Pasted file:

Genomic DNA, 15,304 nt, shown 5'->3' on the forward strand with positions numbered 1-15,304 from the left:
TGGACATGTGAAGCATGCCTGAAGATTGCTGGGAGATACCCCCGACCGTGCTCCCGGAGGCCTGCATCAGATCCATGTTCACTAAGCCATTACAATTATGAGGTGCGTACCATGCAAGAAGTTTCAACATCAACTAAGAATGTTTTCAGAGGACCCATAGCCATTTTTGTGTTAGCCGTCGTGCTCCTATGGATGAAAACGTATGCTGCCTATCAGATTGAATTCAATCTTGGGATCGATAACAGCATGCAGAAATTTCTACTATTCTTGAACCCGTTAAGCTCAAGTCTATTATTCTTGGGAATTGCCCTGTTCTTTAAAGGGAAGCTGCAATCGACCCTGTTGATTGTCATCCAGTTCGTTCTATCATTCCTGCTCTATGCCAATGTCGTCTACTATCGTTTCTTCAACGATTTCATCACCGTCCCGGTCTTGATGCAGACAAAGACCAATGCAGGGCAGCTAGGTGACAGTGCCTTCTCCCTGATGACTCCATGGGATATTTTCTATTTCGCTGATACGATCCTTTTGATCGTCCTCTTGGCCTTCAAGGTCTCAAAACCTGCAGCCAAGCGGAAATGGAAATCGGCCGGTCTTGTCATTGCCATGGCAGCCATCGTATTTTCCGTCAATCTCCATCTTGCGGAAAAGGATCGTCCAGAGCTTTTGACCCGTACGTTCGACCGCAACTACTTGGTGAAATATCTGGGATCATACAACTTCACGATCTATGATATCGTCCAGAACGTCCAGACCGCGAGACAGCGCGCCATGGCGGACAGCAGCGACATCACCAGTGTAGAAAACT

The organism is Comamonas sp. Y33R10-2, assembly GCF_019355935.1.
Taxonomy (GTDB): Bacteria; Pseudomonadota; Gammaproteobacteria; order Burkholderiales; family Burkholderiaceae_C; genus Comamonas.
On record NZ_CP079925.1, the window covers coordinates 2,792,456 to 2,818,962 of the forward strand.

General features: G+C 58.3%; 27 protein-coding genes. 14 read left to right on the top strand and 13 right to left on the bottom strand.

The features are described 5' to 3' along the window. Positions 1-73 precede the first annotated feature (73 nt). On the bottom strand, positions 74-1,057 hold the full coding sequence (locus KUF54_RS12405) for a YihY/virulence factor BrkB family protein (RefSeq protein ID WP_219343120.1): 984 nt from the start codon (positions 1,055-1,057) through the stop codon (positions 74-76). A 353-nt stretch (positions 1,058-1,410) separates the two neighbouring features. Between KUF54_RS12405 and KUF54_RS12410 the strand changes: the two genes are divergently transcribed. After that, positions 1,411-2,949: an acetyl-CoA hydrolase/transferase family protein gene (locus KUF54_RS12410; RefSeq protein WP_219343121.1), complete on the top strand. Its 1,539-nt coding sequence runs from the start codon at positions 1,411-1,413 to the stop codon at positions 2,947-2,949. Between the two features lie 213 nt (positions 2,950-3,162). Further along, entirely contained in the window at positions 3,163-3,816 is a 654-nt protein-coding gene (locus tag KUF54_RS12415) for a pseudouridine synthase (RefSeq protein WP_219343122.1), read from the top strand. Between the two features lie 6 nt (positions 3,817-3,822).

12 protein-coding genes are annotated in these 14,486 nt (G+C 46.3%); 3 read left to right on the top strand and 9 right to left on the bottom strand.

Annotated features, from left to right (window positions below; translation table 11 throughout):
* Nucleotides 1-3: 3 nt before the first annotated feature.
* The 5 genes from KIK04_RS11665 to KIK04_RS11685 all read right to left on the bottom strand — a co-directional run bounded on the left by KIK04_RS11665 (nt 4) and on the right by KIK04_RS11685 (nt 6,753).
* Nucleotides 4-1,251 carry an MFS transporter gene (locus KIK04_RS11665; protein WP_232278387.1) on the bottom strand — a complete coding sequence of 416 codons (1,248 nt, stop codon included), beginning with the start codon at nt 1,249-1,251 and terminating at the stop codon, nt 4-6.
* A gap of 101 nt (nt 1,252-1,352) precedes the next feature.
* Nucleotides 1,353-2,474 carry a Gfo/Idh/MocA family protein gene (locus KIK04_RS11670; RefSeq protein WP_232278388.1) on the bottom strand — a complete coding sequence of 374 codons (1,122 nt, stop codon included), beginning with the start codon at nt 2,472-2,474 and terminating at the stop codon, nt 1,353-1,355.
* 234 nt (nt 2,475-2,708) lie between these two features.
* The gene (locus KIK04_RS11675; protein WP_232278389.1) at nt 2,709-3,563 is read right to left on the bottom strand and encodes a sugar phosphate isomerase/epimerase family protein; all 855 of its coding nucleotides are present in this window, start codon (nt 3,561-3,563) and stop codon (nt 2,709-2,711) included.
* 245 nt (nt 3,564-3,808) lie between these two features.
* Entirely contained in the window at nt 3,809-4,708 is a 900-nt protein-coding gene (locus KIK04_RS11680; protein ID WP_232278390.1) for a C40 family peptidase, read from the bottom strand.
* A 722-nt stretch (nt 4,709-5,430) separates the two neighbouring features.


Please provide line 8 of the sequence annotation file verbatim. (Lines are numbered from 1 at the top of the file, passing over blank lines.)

12 protein-coding genes are annotated in these 14,486 nt (G+C 46.3%); 3 read left to right on the top strand and 9 right to left on the bottom strand.